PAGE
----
Welcome To The Deuce

Monday, October 4, 2010

Beautiful (2008)

Kim Ki-duk has always shown a questionable attitude towards women in his movies, which tends to be blown way out or proportion with the majority of his critics; seeing as men are portrayed in a worse light in the films that are blasted as misogynistic. However, he seems to have out Kim Ki-duk’d himself with Beautiful, a film so bleak and misanthropic that it’ll leave most viewers as suicidal and depressed as the characters within the film! It’s also one of the finest slices of idiosyncratic cinema to come out of South Korea since Kim’s Bad Guy.

Eun-yeong (Cha Soo-yeon) is haunted by her beauty, men can’t resist her and woman won’t trust her. The unwanted attention she receives from men reaches it fever-pitch with Seong-min (Kim Min-soo), a stalker who can not control himself around her and violently attacks and rapes her when she refuses his flowers. Destroyed after the incident, Eun-yeong tries to ruin her looks by gouging out on junk food in a bid to become ugly. When this doesn’t work she changes tact and refuses to eat and doesn’t stop working out, eventually forcing anorexia and bulimia upon herself. A policeman, Eun-cheol (Lee Chun-hee), watches as this woman slips further down a spiral of self destruction and eventually becomes obsessed with her.  As her behaviour becomes increasingly more erratic and violent, he decides to take action.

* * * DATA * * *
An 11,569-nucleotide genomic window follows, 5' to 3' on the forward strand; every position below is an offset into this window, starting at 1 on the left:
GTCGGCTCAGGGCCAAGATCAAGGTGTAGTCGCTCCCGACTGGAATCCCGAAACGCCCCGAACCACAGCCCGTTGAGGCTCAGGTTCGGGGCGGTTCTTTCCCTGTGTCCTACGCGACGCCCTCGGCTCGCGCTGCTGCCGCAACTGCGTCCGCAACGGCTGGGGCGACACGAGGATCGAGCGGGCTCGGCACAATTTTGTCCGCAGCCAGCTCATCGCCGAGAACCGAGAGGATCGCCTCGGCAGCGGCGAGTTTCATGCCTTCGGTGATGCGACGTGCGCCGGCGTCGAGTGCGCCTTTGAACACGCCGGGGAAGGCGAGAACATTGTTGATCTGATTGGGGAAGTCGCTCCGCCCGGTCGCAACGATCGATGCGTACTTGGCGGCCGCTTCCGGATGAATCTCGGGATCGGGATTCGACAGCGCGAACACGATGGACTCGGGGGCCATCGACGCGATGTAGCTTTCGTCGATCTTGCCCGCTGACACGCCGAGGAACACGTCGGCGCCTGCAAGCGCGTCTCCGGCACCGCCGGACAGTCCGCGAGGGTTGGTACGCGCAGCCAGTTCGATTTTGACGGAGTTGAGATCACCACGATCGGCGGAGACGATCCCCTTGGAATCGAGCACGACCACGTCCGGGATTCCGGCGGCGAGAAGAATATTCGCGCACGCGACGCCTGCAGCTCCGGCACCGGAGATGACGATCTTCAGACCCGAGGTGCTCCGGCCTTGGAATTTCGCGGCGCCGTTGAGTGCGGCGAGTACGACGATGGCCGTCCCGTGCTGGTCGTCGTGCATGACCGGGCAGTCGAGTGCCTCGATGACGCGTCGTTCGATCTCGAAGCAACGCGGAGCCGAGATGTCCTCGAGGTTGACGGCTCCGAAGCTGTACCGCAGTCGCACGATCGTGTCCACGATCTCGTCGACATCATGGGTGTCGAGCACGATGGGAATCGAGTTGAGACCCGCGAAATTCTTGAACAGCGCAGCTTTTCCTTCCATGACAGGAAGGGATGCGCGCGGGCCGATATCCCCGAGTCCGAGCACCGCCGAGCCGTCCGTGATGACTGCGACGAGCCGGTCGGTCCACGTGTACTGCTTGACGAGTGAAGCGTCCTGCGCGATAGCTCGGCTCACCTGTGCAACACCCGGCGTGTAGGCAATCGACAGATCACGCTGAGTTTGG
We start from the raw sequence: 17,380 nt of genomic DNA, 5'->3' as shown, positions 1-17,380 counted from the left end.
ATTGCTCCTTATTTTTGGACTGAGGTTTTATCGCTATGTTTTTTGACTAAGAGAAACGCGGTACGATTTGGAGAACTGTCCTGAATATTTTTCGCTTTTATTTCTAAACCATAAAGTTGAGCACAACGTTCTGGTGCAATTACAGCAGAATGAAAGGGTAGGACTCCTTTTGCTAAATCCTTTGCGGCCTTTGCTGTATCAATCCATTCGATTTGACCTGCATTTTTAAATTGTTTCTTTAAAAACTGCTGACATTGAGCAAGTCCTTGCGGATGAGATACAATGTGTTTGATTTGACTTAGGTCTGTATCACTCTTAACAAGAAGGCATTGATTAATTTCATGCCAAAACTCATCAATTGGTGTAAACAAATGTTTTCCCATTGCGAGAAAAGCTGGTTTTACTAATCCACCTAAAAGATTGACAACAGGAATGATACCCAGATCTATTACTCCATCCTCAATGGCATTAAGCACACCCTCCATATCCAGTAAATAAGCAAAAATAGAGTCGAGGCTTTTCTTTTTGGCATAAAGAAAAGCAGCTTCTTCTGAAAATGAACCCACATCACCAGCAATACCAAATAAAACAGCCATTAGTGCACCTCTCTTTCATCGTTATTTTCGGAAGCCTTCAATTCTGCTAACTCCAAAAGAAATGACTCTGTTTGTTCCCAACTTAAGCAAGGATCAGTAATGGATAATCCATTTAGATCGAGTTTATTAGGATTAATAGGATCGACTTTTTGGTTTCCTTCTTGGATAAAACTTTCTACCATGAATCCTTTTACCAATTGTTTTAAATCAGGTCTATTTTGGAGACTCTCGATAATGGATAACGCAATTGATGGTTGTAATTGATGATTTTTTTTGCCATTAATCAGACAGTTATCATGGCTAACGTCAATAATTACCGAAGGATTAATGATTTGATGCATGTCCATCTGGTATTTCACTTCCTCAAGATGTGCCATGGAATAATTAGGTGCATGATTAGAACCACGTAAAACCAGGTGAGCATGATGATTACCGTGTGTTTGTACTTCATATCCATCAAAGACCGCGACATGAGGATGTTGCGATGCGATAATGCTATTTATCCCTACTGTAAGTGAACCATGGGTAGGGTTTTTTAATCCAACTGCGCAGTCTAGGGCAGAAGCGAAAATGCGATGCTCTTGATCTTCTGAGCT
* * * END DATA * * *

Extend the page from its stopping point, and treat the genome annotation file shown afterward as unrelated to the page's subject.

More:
As you can tell from the premise, not much happiness abounds in Beautiful and it’s a better film for it. Not many films are this hell-bent on destroying its audience. This rivals Kim’s previous effort like Bad Guy, Address Unknown and The Isle in the nihilism stakes but also manages to be thoroughly engaging; especially with the performance turned in by lead actress Cha Soo-yeon, which is truly devastating. Lee Chun-hee also proves a quality counter for Cha, whose mental deterioration isn’t as devastating but is equally as disquieting. As the finale once it arrives, it’s a triple-whammy of gut punches that will shock, astound and have you applauding for the sheer balls of the filmmakers or will leave you completely ruined and in need of a hard drink.

This brazen style of filmmaking is what attracted me to Kim Ki-duk, and it’s been lacking in his movies since The Bow. It’s great to see other filmmakers tackling his material and when a talent as bold as Jeon Jae-hong is behind the camera; it’s a privilege to watch the film, and characters, unfold regardless of how dark the film gets. This is cinema at its bleakest, this doesn’t mean its unwatchable but it certainly powerful enough to leave you haunted after watching, those in a frail state of mind should avoid this like the plague until they’re ready to go where the film dares to take them. It’s not a pretty ride, but it’s a journey well worth takind and Jeon Jae-hong just might be the new infant terrible for South Korean cinema, I hope he gets the chance to follow-up on the overflowing potential he shows here.

Unfortunately Beautiful does not yet have a UK release.

No comments:

Post a Comment